The City of David is one of the most famous tourist sites in Israel. More than 400,000 tourists visit the site annually, with many Israeli students and thousands of IDF soldiers among them. A percipient tourist will probably notice that the official guides focus almost exclusively on the King David and Jewish periods. Poor signposting in the national park tells the Jewish narrative of Jerusalem while neglecting the stories of many other cultures whose part in the city’s history is no less significant than the Jewish one.It is worth examining the decision to design an important national park in the context of a Jewish heritage while ignoring all other cultures. Ironically, findings that prove unequivocally the existence of King David and his city remain to be found. A balanced history would tell a story that relates to most of the world’s population: Muslims, Christians and Jews.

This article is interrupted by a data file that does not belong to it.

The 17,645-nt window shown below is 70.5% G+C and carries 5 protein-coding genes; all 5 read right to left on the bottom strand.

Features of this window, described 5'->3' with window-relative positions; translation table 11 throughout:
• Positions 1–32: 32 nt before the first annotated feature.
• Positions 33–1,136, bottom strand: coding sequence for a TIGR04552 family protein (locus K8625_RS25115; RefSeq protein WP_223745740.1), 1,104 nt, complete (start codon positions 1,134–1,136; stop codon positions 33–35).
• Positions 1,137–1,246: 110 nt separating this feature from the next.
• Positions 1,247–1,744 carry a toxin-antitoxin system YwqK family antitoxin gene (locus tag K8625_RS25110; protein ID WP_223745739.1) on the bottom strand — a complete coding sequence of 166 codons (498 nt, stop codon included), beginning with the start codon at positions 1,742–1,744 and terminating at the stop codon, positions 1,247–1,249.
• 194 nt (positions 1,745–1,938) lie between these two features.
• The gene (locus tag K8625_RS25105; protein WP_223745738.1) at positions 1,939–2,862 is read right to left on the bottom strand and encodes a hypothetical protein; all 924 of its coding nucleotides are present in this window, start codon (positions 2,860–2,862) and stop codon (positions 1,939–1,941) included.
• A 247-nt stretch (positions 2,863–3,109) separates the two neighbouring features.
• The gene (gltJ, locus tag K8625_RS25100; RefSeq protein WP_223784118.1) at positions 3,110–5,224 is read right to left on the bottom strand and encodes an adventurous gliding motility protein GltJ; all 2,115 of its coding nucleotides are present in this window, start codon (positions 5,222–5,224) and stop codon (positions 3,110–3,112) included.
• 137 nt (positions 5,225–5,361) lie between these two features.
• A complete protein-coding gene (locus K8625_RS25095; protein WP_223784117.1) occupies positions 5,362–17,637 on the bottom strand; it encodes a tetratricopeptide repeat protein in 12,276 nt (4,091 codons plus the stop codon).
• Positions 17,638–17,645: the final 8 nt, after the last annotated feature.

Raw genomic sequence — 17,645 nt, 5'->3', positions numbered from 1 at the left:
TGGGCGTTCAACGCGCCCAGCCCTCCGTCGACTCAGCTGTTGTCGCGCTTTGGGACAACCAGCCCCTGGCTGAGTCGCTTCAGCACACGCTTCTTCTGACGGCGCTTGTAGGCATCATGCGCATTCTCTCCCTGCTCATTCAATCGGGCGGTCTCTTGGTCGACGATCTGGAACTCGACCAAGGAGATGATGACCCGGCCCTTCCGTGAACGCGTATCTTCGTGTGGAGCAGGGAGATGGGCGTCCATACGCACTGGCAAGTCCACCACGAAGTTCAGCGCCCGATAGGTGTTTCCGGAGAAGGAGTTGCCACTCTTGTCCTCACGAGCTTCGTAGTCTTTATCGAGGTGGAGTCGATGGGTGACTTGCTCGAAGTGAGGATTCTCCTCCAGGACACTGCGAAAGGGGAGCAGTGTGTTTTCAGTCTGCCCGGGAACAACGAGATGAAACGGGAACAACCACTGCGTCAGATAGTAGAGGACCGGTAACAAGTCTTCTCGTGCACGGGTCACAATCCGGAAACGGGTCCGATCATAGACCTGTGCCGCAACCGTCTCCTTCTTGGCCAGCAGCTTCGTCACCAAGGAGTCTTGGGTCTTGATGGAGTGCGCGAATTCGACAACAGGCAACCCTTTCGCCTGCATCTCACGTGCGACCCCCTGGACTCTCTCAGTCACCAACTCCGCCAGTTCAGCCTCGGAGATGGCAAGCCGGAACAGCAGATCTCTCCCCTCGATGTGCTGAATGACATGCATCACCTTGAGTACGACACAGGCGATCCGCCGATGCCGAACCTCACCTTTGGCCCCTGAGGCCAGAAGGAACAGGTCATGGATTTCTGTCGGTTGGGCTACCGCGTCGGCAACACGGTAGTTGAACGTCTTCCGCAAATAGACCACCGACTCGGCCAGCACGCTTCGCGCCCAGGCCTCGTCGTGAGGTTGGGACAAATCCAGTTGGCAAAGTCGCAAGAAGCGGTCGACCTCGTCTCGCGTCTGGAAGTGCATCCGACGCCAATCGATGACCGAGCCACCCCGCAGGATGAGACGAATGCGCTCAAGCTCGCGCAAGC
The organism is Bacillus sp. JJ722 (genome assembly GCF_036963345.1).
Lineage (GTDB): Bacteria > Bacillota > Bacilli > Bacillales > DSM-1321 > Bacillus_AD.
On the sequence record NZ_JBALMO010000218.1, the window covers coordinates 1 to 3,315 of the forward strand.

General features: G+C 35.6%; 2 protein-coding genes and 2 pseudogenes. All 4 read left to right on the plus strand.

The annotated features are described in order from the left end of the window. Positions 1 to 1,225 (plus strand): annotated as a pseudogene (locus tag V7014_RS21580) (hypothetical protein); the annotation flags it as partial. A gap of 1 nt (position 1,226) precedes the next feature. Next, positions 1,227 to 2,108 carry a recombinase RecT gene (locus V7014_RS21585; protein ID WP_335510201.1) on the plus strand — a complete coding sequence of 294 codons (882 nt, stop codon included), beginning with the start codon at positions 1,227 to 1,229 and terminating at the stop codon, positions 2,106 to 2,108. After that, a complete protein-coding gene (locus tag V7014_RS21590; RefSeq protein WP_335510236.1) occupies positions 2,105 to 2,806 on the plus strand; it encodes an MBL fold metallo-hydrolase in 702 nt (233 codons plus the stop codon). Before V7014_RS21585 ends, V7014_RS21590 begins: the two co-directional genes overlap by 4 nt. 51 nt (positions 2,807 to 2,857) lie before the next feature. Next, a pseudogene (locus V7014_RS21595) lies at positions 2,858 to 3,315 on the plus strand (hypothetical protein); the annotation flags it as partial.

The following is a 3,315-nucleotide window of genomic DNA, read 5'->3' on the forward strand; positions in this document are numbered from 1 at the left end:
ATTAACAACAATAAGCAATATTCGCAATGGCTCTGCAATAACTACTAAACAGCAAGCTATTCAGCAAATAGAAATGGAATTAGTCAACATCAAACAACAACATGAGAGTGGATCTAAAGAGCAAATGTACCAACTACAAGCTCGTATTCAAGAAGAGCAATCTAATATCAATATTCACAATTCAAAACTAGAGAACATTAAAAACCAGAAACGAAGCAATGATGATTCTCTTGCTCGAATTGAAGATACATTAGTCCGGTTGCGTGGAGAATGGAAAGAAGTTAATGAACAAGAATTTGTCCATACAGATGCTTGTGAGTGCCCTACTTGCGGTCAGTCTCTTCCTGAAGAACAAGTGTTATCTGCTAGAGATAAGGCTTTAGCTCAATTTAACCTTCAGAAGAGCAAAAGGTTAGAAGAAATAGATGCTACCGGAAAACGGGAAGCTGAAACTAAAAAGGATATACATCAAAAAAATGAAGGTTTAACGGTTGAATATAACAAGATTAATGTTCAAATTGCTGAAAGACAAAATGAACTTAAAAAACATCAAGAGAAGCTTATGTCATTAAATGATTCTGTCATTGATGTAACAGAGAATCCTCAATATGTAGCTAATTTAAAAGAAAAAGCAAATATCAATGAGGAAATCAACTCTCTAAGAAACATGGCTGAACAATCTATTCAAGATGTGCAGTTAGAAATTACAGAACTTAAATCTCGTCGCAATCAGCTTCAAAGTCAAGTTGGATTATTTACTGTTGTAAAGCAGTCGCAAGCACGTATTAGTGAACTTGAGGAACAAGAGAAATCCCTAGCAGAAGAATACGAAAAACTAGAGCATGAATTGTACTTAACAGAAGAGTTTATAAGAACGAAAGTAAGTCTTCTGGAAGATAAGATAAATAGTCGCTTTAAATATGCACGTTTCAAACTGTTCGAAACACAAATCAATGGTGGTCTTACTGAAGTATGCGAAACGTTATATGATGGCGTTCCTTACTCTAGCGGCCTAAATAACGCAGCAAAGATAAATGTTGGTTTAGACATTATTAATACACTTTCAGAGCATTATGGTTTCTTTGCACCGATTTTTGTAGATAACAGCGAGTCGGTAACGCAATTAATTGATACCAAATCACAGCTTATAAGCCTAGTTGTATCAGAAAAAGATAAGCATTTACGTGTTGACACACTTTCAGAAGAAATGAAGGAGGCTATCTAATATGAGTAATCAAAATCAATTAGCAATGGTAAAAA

Such a multi-cultural narrative of the chronicles of Jerusalem might encourage tolerance and reconciliation in a split and contested Jerusalem. Instead, today the site is used by Elad as an educative tool to promote an agenda of exclusively Jewish settlement.